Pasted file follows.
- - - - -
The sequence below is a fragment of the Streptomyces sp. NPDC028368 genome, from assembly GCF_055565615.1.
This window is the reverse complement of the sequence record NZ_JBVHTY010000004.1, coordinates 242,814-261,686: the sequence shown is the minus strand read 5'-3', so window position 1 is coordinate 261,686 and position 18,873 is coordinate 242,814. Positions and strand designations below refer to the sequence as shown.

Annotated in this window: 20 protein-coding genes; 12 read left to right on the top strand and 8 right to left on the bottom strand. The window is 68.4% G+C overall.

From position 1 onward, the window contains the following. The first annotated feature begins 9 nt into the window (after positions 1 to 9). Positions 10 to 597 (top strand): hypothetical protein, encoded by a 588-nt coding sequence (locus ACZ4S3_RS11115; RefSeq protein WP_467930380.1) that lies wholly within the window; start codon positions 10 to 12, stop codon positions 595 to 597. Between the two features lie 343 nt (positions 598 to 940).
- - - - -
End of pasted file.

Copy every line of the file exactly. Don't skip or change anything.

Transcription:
The sequence below is a fragment of the Streptomyces sp. NPDC028368 genome, from assembly GCF_055565615.1.
This window is the reverse complement of the sequence record NZ_JBVHTY010000004.1, coordinates 242,814-261,686: the sequence shown is the minus strand read 5'-3', so window position 1 is coordinate 261,686 and position 18,873 is coordinate 242,814. Positions and strand designations below refer to the sequence as shown.

Annotated in this window: 20 protein-coding genes; 12 read left to right on the top strand and 8 right to left on the bottom strand. The window is 68.4% G+C overall.

From position 1 onward, the window contains the following. The first annotated feature begins 9 nt into the window (after positions 1 to 9). Positions 10 to 597 (top strand): hypothetical protein, encoded by a 588-nt coding sequence (locus ACZ4S3_RS11115; RefSeq protein WP_467930380.1) that lies wholly within the window; start codon positions 10 to 12, stop codon positions 595 to 597. Between the two features lie 343 nt (positions 598 to 940).